Recently there was a post by Jacques Gordon at Vehicle Service Pros where he asked a simple question as it relates to the recently passed 'Right To Repair' bill in the Mass legislature. His article and question was simply 'What Will Change'.
I read the comments of some of the posters and was disturbed by their lack of compassion and attacks on their fellow professional. Please understand that this has been the norm attitude and practice fostered for many decades by the powers that be in the automotive repair industry. Then I felt sorrow for them. I realized that they are really complaining about what they have been required to do and the burdens placed on them, their families, their employees, and even their customers.
YES, they should complain, but they should focus their comments where it will do the most good. Either at the federal or state legislatures or at the auto manufacturers themselves.
They really are trying to make the best of a bad situation, but they simply do not have the time to investigate, read, and understand the direction the industry is going. I am as guilty of this as anyone else is, however now I am no longer "putting out fires" of the daily mechanic grind and can hold my head up and see where things are headed.
The 'Right To Repair' is a terrible way to refer to this legislation as it does not adequately express the spirit of the law or idea. The idea of this is to give access to the aftermarket service industry, and car manufacturer customers to the manufacturers service manuals and tools. This type legislation should not be required as the car manufacturers should see that allowing their service manuals at very reduced or no cost into the aftermarket service industry only strengthens their brand, quality, support, customer base and SALES.
In the United States there is a 'cooperation of sorts' that allows this access, but it is extremely pricey and for most smaller shops that try to service too large a segment of the brands they can not afford to have the original factory service manuals. They are forced to purchase service manual subscriptions from companies like AllData (Autozone) or Mitchell On Demand (Snap On). Even these subscriptions are costly and these fees are passed on to the customer either in the form of higher prices or simply an add on data charge on the invoice.
In the European Union there is legislation that requires the manufacturers to make their service manuals available to anyone that wants them. This means that if you or your mechanic needs to know how to properly service these cars, the information is readily available without copyright restrictions. Now this does not include proprietary or secret corporate information which is only right.
If you as a car owner see this is of extreme importance to you and your financial future as well as your safety future, get involved and demand that car manufacturers release their service manuals in the United States just like the European Union or it will cost you more to repair that future car!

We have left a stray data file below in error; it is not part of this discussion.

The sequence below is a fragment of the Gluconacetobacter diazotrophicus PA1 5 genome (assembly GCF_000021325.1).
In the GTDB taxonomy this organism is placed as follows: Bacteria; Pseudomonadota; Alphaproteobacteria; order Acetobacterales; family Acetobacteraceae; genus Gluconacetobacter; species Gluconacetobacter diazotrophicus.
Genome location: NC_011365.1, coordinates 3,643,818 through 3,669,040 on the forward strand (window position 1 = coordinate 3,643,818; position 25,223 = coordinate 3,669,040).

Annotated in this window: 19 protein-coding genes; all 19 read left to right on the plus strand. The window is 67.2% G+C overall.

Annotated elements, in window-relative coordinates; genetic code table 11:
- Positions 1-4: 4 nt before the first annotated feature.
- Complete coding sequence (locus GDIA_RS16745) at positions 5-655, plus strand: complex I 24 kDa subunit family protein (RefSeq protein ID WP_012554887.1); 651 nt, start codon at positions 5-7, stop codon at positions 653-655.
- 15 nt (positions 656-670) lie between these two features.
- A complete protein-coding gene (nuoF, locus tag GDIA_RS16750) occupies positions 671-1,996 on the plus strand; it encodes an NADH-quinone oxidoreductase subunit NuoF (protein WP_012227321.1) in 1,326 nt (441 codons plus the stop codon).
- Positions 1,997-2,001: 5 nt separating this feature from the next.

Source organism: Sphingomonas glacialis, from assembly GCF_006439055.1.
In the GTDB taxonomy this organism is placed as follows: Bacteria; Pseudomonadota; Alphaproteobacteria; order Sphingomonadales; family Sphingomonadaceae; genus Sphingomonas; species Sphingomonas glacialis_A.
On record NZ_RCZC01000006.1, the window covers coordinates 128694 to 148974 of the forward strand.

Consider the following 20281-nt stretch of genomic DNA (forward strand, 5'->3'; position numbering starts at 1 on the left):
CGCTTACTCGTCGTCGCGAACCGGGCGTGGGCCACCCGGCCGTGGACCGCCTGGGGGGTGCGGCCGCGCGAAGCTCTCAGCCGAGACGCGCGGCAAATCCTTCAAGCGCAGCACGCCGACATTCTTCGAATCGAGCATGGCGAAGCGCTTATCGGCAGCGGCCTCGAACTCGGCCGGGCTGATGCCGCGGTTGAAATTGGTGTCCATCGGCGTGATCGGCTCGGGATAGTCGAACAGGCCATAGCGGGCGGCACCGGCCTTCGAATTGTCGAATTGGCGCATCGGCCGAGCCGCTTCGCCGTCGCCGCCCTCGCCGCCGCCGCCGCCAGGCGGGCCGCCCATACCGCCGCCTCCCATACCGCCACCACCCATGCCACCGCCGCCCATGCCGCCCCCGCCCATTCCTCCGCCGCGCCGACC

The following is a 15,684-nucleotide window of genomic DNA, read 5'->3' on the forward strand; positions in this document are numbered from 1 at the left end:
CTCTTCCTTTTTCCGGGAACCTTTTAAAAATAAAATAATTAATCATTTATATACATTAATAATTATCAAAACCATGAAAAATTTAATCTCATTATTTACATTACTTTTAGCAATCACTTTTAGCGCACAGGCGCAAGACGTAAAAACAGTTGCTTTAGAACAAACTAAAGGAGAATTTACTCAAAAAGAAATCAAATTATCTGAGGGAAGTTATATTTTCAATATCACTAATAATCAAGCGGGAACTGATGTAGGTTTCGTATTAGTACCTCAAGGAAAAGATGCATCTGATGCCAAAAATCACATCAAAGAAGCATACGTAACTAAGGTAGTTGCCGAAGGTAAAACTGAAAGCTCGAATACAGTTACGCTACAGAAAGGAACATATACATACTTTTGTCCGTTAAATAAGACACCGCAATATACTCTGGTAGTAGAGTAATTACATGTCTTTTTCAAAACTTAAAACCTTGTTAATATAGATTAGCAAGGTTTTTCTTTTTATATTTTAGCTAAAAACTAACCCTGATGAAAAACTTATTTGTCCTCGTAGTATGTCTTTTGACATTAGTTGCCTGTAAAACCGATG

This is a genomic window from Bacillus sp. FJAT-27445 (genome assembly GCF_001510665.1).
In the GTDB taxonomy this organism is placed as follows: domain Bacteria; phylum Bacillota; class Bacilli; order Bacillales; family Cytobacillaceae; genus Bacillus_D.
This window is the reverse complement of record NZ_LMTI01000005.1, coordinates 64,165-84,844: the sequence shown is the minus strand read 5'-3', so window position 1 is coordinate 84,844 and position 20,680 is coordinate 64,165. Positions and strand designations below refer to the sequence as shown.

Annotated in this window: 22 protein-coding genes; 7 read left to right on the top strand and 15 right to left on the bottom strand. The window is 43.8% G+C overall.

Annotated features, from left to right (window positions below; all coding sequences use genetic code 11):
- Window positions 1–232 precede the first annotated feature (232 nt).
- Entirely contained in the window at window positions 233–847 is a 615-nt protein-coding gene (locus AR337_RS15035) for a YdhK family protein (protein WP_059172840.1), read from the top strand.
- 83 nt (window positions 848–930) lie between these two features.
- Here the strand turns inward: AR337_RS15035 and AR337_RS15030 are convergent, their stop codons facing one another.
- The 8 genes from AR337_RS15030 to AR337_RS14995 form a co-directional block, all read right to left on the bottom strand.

Ford Motor Company under the leadership of Alan Mulally has been consolidating all its geographic specific models into a global model standard. The stated purpose has been cost cutting, but there may be some great side effects for everyone. Yes, I know that they are not the first as Mercedes and some others have done this for a long time. However, with Ford doing this two very important points need to be considered. First their cars are built with a focus on the 'middle class' as a pricing point and more importantly if Ford follows the law in the European Union anyone wanting or needing their service manuals can now obtain a set from a distributor in the European Union for all markets.
With this more freely available repair data, mechanics globally will be able to repair their vehicles correctly the first time and at reduced costs to the customer. The side benefit of this will be more mechanics will like their products, tell their customers when asked which in turn will increase Ford's car sales.
It is interesting to note that ALL the American car makers operating in the European Union, which operate there under the EU laws, have never released their service manuals like their European based counterparts. In other words they have been side stepping a very important law of the EU for years.
Quite honestly, they are not the only ones flaunting the laws of the EU, so is Toyota. However, Toyata goes a step further than the American car makers, Toyota hunts down anyone hosting electronic copies of their hard copy repair manuals and forces them to take them down. Even those hosted in the EU.
Why should the American car makers and Toyota be allowed to continue bypassing the laws of the EU?
In addition to this, companies such as Alldata and Mitchell on Demand, use the service manual information provided freely and openly under EU laws and repackage it and sell it (subscription). They also add a copyright on this repackaged information.
How is that legal and in compliance with IP laws?
I draw your attention to GNU copyright or copyleft as it is known, which grants free use of a GNU produced item, but the original product copyrights of the author are usually required to be kept intact.
So, who is the real thief, Alldata and Mitchell on Demand, or the reverse engineers of their products?
Comparing our 2X80S to competitors
|Controls Data Corruption|
|Improved Data Speed|
|Enhanced Software Included|
|Phone Tablet PDA Capable|
|Multiple PC Applications|
|Multiple Phone Tablet PDA Applications|
|2 Wheel Vehicle Applications|
|Legacy OS Support|
Yes or Included No or not included Some or limited
|All above information is based on published information as of 01/2015 or products purchsed to confirm|